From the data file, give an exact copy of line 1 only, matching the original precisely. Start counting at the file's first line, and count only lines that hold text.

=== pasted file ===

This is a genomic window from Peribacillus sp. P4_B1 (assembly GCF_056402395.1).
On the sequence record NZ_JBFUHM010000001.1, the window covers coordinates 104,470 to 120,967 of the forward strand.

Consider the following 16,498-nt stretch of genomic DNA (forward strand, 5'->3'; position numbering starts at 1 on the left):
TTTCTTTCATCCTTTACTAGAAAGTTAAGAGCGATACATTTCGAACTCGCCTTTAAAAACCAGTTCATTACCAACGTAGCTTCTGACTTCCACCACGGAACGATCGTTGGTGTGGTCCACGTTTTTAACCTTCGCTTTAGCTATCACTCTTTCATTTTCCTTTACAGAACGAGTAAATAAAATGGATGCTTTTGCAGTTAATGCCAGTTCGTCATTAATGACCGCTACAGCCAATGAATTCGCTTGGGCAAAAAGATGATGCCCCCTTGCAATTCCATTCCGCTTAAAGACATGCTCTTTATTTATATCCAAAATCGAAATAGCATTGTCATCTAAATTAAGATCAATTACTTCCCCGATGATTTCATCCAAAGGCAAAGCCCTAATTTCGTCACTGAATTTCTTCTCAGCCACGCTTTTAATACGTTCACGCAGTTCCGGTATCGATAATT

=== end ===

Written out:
This is a genomic window from Peribacillus sp. P4_B1 (assembly GCF_056402395.1).